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A massive emerald from Brazil: Worth $900 million? Or nothing?

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The 180,000-carat Bahia Emerald weighs 840 pounds and has been the subject of a contentious court battle between a colorful crowd of gem traders, miners and a real estate tycoon all vying for the prized jewel - once valued at $372 million.

The 180,000-carat Bahia Emerald weighs 840 pounds and has been the subject of a contentious court battle between a colorful crowd of gem traders, miners and a real estate tycoon all vying for the prized jewel - once valued at $372 million. 

Credit:

Los Angeles Sheriff's Department

The Bahia emerald weighs more than two NFL linemen. 

It's a 180,000-carat emerald. It’s from Brazil. And ever since miners discovered it in 2001, the Bahia has been the source of schemes, desires, and now, a court battle.

A few stories from its muddled history: It’s been used to prop up a struggling tech company hoping to make it rich on high-definition televisions. It may or may not have been submerged in water during the aftermath of Hurricane Katrina. It is said to have traveled from Brazil to (at least) San Jose, New Orleans and Los Angeles.

And just when it seemed a court found its rightful owner, Brazil stepped in to claim it as a cultural treasure.

Wild, yes. Confusing, sure. All that for an uncut emerald, an ugly hunk of a rock, far from a polished jewel like the Hope Diamond.

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The Bahia Emerald, shown in 2008. The gem, valued upwards of $400 million, is the subject of an custody battle being heard in a Los Angeles court.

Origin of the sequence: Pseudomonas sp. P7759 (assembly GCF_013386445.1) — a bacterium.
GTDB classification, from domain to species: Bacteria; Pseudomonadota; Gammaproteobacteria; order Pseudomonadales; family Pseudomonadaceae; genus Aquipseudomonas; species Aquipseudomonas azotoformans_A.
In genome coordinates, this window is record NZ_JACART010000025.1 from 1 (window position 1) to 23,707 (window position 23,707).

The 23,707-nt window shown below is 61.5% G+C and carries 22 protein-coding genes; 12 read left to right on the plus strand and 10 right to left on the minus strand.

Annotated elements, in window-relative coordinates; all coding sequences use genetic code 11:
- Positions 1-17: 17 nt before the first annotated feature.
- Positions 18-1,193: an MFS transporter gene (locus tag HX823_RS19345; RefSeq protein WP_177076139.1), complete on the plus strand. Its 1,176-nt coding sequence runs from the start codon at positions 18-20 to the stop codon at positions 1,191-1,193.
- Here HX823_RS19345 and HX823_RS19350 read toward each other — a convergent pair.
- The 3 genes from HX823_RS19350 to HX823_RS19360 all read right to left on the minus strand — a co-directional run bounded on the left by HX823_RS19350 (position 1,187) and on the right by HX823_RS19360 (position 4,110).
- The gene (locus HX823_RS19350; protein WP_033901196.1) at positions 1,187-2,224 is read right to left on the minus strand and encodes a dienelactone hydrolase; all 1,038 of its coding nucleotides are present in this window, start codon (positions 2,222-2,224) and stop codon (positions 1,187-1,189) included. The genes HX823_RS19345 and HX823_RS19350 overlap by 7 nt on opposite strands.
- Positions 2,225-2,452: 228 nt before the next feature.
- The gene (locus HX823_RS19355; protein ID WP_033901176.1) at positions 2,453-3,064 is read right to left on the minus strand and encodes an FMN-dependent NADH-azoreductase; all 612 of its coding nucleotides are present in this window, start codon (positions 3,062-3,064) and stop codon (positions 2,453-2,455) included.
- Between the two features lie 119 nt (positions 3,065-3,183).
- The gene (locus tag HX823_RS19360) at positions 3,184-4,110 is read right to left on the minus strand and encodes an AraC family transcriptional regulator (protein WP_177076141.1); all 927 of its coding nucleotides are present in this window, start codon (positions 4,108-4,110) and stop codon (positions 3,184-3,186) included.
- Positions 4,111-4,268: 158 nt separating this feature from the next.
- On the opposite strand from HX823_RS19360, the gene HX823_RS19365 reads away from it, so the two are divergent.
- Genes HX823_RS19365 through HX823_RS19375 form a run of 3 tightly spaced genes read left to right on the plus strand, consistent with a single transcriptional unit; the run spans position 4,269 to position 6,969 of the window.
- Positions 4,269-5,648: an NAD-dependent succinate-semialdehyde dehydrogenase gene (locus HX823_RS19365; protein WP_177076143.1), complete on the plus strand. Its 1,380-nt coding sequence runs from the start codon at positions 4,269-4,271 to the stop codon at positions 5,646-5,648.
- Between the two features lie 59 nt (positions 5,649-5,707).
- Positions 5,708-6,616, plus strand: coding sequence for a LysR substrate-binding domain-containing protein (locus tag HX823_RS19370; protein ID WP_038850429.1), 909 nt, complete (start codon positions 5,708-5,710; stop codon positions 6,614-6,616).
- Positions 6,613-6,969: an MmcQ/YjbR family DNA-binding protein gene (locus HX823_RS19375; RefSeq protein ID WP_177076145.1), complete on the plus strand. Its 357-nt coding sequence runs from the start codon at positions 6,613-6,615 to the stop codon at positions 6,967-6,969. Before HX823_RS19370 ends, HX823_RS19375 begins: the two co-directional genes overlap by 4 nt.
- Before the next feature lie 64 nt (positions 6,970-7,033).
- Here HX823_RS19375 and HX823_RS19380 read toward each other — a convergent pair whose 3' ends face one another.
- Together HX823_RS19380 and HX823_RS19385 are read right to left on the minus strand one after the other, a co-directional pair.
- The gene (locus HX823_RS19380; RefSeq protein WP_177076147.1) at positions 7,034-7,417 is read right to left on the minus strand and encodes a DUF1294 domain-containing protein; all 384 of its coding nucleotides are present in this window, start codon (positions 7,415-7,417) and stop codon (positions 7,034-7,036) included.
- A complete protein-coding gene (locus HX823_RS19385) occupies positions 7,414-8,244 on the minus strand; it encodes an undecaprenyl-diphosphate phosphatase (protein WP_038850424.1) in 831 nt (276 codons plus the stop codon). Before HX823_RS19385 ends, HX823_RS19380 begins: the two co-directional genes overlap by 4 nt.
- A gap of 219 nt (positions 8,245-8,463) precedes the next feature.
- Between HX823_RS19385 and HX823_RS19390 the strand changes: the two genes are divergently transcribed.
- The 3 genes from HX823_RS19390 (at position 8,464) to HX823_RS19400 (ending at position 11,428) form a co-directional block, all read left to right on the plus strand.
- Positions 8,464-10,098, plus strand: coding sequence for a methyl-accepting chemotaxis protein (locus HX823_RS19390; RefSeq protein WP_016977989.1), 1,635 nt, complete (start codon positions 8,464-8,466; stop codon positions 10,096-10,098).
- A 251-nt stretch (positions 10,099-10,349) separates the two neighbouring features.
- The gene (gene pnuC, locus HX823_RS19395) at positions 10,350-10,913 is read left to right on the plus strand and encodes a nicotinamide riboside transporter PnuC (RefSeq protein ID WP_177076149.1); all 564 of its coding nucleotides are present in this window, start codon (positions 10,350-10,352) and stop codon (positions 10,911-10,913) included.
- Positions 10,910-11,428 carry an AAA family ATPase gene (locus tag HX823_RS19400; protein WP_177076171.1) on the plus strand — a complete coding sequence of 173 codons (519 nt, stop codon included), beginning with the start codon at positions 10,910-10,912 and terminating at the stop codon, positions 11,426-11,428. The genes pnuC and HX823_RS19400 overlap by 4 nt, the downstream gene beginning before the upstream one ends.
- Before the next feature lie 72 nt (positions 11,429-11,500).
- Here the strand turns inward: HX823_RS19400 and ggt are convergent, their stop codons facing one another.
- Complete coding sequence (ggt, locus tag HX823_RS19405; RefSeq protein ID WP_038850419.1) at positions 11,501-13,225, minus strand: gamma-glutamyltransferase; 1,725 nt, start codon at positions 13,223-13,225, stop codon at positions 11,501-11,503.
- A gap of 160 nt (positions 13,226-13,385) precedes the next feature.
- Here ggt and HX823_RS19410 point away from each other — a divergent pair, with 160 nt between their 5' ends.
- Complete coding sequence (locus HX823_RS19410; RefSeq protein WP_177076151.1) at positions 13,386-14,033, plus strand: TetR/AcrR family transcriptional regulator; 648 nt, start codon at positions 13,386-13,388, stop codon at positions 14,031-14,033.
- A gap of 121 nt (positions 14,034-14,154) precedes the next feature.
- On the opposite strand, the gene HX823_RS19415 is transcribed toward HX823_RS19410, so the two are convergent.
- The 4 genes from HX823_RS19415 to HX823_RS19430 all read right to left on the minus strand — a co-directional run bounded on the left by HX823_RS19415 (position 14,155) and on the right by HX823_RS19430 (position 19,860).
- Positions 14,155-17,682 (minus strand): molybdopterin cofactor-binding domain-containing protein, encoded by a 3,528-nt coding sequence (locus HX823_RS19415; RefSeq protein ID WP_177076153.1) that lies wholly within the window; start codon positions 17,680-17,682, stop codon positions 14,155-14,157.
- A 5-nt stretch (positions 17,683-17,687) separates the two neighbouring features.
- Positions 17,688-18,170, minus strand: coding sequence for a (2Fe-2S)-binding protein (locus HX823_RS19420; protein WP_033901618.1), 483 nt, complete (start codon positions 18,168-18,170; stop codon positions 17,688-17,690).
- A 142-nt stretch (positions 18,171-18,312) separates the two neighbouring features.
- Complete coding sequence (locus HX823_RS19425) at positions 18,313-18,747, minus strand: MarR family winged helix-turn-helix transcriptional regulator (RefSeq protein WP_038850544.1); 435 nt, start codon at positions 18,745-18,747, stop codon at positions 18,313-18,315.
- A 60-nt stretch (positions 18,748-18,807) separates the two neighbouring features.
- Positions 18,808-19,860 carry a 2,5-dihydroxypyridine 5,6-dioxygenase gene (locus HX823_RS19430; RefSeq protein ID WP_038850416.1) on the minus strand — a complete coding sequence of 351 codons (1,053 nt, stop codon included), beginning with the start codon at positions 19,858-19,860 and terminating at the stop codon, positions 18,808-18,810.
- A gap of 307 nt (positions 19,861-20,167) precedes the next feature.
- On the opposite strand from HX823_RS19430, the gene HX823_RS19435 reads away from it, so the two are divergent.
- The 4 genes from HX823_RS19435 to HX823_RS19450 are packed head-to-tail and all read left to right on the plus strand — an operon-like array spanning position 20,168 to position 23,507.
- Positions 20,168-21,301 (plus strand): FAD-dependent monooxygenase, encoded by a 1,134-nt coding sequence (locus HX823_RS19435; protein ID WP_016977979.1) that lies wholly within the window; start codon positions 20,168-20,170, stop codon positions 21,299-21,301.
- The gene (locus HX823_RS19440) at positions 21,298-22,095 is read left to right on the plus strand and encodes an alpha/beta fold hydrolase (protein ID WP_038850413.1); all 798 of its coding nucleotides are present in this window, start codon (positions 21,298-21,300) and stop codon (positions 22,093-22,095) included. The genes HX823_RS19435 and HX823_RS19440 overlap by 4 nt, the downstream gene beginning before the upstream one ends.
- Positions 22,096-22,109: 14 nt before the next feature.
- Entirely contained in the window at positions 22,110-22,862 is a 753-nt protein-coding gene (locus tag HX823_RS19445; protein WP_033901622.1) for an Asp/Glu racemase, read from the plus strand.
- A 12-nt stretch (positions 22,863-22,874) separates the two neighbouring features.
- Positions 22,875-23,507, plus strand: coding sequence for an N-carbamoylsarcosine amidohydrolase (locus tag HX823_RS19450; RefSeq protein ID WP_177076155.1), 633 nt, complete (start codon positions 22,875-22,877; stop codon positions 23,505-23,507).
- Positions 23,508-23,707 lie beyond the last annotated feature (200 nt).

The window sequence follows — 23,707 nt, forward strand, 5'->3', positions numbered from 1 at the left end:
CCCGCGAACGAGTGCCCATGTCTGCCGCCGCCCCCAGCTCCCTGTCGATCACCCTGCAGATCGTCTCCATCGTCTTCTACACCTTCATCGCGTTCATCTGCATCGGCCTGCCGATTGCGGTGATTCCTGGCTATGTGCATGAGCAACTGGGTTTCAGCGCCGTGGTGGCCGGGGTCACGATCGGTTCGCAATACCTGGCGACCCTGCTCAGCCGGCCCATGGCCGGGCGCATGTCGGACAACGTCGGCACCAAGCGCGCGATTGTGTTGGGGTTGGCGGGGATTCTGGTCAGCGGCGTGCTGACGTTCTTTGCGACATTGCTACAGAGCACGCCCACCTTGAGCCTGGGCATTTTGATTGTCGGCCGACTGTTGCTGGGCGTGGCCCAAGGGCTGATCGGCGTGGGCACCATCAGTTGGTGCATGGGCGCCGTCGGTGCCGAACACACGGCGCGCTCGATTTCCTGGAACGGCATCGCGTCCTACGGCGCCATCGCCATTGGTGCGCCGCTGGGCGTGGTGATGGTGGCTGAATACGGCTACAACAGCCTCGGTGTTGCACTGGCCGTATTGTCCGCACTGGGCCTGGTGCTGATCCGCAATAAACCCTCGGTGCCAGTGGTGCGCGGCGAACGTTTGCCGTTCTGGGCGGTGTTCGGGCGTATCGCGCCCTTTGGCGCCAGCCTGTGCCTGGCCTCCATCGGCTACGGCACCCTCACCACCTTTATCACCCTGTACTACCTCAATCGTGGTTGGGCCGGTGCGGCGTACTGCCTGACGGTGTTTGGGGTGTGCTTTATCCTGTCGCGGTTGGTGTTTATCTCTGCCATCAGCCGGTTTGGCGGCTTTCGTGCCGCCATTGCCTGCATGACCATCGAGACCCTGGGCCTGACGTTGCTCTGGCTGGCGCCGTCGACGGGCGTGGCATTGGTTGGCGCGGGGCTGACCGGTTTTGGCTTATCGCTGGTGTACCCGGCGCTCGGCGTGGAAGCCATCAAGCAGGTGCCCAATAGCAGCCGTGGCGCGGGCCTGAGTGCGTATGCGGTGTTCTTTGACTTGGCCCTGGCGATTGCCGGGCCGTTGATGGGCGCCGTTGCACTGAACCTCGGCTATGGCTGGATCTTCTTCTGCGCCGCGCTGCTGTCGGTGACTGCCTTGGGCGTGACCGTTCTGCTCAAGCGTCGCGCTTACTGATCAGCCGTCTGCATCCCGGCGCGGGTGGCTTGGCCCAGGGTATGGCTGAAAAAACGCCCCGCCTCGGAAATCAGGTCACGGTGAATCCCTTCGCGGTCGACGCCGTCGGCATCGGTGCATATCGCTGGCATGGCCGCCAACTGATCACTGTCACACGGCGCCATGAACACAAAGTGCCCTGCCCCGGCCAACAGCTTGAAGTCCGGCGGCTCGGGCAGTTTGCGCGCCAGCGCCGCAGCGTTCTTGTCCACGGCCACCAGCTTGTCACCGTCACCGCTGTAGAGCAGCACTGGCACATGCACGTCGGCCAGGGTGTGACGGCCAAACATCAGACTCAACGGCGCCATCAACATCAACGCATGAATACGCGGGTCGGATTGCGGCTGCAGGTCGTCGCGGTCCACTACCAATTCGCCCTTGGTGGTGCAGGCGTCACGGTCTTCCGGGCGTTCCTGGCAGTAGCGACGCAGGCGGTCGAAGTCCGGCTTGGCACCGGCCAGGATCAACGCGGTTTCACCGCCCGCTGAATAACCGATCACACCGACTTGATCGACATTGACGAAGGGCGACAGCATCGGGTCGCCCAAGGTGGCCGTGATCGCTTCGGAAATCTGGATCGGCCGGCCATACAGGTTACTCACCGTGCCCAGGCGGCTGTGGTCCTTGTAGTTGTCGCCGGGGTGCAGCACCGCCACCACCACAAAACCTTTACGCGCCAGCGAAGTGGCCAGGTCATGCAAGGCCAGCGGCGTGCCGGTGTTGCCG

The Bahia Emerald, shown in 2008. The gem, valued upwards of $400 million, is the subject of an custody battle being heard in a Los Angeles court. 

Credit:

Los Angeles Sheriffs Department

“The quality is very low. The color is not great,” says Brendan Borrell, who followed the Bahia’s saga for Bloomberg Business Week. “So you couldn’t just cut the thing up into a thousand gemstones. It’s more like a mineral specimen.”

And that’s why the saga of the Bahia is both fascinating and strange. It's been valued at $900 million. But Borrell says it will more likely fetch several hundred thousand dollars.

Why such a broad range of prices? And why could something that appears so great not be so?

“This rock has no practical value to the world. It’s just a piece of nature that was created inside the earth millions of years ago,” he says.

What would Borrell pay?

“Ultimately,'' he says, "it’s not really worth anything.”

In Business, Economics and JobsBusiness.

Tagged: emeraldbahiaBrazildiamond.